Agriculture Experts have emphasised the need for credible evidence, transparency and clarity in research evaluation and impact assessment in order to obtain positive results in Agricultural research mechanism.
Addressing at 10-Day Australian Centre of International Agricultural Research, ACIAR-UAF Training Workshop on “Concepts and Tools for Agricultural Research Evaluation and Impact Assessment”, Professor Dr Iqrar Ahmad Khan, Vice Chancellor University of Agriculture, Faisalabad (UAF), ACIAR’s impact assessment specialist, Dr Deborah Templeton, Professor Dr Iqbal Zafar, Dean Faculty of Social Sciences and Professor Dr Muhammad Ashfaq, Director Institute of Agricultural Economics said that it is widely recognised that growth in agricultural production leads to improved economic conditions in both developed and developing countries.
Professor Dr Iqrar Ahmad Khan mentioned that nevertheless, despite high returns to agricultural research, available funds are limited. He was of the view that there is an increasing demand from stakeholders, especially donors, for national and international research organisations to show that they are wisely investing the research money that have been entrusted to them. Dr Khan urged the scientists they should apply impact assessment and research evaluation approaches with self-assessment of their inner self.
He said that self-assessment would enable them with more enthusiastic scientific approaches. He maintained that basic and applied sciences could not be succeeded without building bridges between knowledge and the end-user with social, scientific tools. Dr Deborah Templeton said that malnutrition and poverty have been serious problems in Asia and sub-Saharan Africa, and that severe environmental degradation has also been continuing to threaten sustainable agricultural growth. She added that R&D organisations working in the developing world have been trying to transfer the results of their scientific innovations to the targeted beneficiaries. She said that the poor and disempowered population should be addressed in scientific solutions. She urged that we should have to ensure that benefits are likely to be sustainable in the future.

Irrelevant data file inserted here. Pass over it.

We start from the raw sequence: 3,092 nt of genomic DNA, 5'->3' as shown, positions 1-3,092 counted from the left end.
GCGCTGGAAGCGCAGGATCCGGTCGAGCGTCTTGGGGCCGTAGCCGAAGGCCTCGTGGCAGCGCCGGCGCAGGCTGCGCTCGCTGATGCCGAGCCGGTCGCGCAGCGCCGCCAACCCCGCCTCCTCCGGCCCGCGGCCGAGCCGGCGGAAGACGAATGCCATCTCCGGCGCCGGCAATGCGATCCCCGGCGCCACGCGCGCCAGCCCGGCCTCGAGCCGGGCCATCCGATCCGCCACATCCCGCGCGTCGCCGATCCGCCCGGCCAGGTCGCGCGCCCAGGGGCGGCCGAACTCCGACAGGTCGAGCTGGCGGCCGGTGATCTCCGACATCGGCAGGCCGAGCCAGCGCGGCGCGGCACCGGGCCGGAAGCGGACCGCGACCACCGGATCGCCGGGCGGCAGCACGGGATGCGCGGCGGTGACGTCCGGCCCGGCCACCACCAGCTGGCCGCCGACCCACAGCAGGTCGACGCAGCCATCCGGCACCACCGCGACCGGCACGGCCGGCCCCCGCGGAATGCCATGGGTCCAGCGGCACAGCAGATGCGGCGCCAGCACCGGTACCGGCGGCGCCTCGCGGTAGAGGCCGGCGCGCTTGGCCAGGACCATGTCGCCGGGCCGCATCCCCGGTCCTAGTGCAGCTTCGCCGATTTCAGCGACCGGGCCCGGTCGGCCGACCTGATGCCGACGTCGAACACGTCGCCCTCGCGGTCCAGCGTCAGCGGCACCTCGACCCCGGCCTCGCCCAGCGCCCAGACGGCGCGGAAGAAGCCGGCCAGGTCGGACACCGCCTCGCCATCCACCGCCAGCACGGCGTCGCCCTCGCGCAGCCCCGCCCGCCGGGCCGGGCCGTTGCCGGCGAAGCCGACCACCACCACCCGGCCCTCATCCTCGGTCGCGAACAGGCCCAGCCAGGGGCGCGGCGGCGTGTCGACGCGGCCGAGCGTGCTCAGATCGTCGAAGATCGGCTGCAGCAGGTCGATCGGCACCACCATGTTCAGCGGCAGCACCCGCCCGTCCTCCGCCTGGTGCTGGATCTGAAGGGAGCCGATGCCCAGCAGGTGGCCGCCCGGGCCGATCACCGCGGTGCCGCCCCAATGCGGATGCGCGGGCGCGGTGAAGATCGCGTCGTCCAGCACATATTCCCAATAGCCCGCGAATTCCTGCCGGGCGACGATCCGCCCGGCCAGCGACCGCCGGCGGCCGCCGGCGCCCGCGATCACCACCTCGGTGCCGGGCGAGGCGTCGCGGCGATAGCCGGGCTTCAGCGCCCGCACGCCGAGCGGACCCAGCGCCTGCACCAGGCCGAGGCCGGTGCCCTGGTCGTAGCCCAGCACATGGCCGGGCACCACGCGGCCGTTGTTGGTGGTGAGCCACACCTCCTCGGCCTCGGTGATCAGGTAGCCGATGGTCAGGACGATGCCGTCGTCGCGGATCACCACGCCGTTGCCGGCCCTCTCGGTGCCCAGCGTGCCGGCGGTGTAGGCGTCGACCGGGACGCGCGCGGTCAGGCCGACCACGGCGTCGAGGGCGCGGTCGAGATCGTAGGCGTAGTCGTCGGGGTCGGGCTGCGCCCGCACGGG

Dr Iqbal Zafar said that it is not enough just to have a tool kit of evaluation methods that can be readily applied to a diverse research portfolio. “Nor will the development of the necessary knowledge and skills ensure the application of priority setting methods at the institute level,” he maintained. Dr Zafar said it is also necessary to develop an environment where the evaluations are encouraged, relevant and used in strategic planning and priority setting exercises and in the development, implementation and evaluation of research programmes and projects.